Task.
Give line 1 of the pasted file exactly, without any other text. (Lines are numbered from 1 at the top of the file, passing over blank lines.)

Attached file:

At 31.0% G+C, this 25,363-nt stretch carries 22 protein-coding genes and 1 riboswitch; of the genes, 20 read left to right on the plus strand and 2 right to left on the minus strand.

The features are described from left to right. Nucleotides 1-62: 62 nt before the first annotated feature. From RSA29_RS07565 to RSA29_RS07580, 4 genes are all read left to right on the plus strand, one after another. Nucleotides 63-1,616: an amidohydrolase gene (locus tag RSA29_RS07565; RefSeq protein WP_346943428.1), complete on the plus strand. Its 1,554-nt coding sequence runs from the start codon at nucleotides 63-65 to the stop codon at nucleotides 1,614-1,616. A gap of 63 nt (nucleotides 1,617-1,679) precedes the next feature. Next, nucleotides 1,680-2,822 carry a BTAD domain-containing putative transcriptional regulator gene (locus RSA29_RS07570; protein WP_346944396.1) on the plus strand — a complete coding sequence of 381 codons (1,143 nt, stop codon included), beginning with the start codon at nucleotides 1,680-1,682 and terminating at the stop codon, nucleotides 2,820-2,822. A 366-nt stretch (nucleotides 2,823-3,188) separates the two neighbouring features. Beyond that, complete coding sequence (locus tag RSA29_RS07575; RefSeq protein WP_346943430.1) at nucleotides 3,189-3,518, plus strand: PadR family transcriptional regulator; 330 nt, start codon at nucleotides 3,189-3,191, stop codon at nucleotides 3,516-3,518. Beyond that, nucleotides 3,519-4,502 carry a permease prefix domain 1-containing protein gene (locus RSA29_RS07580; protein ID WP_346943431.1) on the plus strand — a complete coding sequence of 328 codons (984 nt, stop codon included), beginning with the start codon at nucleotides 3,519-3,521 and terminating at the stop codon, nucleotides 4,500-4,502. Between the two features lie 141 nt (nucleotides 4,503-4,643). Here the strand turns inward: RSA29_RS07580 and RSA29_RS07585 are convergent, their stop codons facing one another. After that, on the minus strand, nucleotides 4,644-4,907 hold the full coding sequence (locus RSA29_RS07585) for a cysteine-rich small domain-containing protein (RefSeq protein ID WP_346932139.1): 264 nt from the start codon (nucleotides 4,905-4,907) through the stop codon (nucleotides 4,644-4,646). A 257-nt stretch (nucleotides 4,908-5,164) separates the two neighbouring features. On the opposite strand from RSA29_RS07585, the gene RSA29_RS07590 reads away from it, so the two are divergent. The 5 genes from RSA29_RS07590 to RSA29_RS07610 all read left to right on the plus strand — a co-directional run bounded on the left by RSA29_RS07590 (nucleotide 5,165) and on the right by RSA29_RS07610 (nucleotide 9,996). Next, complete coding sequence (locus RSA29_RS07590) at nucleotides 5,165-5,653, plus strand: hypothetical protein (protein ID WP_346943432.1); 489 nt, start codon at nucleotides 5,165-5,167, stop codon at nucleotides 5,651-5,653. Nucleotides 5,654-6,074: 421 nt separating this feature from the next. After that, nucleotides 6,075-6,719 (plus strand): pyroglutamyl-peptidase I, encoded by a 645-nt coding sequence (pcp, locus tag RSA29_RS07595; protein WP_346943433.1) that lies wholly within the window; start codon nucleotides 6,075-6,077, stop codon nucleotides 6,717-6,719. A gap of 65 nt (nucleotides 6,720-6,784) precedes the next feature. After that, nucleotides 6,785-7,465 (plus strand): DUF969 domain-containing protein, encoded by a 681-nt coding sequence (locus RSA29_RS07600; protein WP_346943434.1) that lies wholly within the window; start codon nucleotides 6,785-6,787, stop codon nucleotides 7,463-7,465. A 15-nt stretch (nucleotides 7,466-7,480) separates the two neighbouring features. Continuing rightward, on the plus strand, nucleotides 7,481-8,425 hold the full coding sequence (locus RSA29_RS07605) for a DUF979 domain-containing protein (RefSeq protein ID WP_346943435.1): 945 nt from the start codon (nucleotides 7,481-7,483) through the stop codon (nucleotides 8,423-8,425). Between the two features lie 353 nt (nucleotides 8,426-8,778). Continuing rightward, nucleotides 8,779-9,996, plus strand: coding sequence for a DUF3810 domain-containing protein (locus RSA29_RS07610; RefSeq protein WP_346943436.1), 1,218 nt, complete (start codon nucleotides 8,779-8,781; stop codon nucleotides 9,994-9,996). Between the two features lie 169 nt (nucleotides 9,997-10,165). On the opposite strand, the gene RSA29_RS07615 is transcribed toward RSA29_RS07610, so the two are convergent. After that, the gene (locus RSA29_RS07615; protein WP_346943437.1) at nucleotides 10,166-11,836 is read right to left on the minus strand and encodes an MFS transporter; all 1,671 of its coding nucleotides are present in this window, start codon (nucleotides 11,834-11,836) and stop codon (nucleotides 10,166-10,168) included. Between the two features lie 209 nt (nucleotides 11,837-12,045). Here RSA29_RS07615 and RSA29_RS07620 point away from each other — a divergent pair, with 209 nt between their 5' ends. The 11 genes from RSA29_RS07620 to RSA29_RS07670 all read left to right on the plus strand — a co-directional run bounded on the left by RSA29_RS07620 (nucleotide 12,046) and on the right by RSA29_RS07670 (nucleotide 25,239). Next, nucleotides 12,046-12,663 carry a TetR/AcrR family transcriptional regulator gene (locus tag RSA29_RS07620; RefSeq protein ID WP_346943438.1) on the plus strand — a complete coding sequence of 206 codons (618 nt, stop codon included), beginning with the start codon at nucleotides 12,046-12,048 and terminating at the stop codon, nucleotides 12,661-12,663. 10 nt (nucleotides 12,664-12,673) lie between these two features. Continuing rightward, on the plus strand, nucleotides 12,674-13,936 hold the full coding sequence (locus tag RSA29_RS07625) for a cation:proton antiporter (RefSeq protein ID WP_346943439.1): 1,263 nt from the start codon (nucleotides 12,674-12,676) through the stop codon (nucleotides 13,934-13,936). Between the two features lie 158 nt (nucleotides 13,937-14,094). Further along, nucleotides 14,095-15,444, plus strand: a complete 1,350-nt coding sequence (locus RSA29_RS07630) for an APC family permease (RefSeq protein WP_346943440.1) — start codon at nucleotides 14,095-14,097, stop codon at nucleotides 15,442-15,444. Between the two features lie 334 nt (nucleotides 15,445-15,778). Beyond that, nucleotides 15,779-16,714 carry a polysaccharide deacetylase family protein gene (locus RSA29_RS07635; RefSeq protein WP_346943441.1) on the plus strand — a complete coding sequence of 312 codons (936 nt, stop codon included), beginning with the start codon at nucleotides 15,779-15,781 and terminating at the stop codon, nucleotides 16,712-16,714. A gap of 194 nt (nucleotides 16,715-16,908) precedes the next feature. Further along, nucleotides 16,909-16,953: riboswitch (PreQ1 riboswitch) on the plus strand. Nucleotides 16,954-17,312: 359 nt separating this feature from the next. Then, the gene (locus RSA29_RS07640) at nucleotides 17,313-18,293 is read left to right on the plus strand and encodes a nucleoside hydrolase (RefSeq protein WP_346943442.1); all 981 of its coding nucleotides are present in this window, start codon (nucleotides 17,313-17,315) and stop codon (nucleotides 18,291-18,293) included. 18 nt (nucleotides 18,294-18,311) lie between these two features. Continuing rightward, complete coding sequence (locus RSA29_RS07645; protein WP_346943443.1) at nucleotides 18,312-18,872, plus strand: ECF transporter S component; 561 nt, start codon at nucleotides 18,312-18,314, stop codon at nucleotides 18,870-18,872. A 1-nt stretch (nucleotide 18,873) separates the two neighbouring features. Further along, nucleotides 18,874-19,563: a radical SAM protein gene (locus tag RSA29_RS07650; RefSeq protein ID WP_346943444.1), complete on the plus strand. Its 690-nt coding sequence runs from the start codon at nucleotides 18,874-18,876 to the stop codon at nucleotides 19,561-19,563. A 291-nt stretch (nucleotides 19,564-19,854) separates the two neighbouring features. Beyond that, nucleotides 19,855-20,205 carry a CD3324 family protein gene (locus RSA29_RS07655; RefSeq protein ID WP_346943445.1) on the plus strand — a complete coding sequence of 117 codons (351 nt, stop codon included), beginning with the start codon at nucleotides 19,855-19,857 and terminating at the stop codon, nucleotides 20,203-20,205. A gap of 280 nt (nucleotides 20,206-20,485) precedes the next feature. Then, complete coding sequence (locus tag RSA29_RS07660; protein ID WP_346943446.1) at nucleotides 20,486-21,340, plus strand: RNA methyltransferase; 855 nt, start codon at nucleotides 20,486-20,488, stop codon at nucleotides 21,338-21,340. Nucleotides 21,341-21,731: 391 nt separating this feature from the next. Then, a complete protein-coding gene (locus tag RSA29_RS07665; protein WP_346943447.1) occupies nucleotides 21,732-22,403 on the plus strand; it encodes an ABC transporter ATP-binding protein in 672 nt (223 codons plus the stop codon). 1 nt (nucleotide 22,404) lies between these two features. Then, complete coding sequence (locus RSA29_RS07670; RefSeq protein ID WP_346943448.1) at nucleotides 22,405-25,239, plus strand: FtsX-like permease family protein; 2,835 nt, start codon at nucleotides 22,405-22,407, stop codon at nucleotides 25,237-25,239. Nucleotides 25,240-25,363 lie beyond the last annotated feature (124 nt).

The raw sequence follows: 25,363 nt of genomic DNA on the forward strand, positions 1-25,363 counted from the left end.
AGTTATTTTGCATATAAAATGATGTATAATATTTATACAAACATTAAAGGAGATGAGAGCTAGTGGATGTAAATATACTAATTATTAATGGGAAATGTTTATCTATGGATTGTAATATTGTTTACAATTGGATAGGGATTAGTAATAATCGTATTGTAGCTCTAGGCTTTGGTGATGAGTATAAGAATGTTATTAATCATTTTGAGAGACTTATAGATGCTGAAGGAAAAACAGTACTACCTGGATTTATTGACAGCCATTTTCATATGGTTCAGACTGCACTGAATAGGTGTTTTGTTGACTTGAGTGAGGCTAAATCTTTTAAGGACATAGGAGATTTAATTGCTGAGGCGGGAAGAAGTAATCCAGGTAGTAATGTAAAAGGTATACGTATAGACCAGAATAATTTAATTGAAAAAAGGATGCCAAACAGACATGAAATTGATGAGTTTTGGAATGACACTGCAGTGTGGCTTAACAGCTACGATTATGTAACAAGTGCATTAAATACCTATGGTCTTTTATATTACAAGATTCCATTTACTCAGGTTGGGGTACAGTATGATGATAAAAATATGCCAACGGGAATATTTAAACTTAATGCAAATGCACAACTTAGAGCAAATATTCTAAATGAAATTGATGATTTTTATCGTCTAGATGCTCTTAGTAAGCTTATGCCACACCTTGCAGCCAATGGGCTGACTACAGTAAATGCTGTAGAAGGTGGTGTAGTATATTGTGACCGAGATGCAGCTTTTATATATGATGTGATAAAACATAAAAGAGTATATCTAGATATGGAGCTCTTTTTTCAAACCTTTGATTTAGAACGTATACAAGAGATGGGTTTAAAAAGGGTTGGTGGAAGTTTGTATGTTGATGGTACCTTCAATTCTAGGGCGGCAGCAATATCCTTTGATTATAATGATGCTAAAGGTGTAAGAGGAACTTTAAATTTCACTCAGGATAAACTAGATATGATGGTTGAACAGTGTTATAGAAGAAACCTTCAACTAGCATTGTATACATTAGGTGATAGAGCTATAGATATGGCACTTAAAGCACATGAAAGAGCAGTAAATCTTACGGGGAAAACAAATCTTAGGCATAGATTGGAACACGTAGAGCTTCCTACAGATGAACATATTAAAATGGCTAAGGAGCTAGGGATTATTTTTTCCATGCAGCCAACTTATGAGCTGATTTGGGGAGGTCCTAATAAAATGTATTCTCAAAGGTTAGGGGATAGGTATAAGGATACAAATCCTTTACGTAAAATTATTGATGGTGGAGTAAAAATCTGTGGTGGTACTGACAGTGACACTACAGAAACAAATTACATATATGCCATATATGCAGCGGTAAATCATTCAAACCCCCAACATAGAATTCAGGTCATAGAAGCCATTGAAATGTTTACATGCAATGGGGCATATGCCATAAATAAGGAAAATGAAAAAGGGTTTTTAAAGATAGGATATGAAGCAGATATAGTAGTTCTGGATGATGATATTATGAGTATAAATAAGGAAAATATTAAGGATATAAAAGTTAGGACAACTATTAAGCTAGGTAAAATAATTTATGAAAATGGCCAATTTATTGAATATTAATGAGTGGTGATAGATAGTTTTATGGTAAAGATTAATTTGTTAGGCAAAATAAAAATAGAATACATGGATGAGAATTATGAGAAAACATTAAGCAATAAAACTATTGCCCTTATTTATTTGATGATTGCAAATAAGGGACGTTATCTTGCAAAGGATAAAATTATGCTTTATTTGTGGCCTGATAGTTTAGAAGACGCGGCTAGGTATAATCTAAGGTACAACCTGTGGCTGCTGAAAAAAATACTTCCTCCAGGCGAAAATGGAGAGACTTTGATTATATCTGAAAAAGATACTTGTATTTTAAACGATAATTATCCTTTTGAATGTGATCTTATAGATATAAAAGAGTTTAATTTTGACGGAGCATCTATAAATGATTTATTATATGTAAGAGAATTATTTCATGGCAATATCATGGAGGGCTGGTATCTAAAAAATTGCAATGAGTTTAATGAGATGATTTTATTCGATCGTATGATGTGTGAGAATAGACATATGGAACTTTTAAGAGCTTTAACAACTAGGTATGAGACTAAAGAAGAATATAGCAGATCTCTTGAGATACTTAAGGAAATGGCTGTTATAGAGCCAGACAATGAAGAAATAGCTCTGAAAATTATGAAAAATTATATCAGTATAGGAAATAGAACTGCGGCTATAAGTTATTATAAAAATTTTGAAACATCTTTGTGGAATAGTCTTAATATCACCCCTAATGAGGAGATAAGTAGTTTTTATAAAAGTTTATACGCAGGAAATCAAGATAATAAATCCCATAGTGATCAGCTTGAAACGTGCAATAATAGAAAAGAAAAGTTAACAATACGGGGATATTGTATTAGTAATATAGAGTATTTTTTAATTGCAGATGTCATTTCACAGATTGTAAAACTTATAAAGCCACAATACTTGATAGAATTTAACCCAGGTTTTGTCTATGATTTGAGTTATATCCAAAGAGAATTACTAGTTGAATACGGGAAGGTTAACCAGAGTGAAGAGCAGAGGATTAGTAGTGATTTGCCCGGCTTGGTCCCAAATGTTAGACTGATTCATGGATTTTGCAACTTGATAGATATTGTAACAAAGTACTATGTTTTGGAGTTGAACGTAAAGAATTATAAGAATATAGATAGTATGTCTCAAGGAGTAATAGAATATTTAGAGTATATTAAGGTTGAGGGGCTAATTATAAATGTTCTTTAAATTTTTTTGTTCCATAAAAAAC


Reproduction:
At 31.0% G+C, this 25,363-nt stretch carries 22 protein-coding genes and 1 riboswitch; of the genes, 20 read left to right on the plus strand and 2 right to left on the minus strand.